Wednesday, September 3, 2008

Fighting identity theft in California

Just to briefly follow up on yesterday's post regarding the Jones bill that addresses the growing epidemic of identity theft, here's an editorial in the Los Angeles Times urging the Governor to sign the bill:

For the second year straight, lawmakers here have attempted to put California back on track with a measure to prevent companies from storing credit or debit card data after a transaction is completed. That way, even if a system is hacked, there will be no personal customer information for identity thieves to steal.


Assembly Bill 1656, by Dave Jones (D-Sacramento), takes some of the sting out of last year's bill by deleting the mandate that merchants whose records were hacked pay for replacing the consumer's plastic card. But it keeps intact the prohibition against a business storing sensitive authentication and verification data, such as a customer's password or PIN. Payment-related data could not be transmitted over a public network, such as the Internet, unless it is encrypted; businesses would not be permitted to allow employees access to it if their job doesn't require it; and information would have to be deleted after it is no longer needed, under protocols to be adopted by the businesses.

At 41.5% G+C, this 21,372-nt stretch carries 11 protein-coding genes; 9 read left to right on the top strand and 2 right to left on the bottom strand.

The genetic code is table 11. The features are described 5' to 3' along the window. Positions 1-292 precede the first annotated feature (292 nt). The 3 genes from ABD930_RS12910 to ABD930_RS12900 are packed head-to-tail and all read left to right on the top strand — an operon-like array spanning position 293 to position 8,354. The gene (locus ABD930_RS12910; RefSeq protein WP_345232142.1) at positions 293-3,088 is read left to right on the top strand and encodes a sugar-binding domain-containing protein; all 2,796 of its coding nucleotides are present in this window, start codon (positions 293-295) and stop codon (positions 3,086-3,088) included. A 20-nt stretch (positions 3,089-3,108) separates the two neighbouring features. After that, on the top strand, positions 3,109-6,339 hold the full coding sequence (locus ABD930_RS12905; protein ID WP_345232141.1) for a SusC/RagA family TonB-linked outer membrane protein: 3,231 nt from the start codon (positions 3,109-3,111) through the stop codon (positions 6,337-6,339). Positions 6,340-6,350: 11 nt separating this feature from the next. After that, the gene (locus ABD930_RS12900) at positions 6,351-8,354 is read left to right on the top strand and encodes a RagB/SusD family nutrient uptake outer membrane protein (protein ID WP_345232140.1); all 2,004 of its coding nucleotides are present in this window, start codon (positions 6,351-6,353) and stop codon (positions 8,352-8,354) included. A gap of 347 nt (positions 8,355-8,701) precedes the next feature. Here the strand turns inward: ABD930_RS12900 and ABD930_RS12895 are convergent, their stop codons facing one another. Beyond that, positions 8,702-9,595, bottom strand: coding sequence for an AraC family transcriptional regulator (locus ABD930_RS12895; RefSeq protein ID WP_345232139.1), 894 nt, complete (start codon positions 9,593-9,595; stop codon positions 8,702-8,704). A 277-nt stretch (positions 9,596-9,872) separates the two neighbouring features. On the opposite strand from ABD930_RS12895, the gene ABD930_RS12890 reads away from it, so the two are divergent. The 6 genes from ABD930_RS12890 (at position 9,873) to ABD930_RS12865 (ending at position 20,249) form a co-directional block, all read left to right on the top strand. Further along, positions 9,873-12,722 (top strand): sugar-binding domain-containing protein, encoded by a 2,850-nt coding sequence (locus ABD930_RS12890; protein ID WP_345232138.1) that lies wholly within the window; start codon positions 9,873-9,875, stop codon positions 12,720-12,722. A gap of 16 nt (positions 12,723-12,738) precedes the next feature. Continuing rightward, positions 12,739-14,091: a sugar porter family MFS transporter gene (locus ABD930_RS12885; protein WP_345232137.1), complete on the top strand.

It's unfortunate that the real teeth in many of these bills get stripped by the time it reaches the Governor's desk. Nonetheless, this would represent some solid progress, and I just don't see how the Governor vetoes it.

Click here to read the rest of the article.

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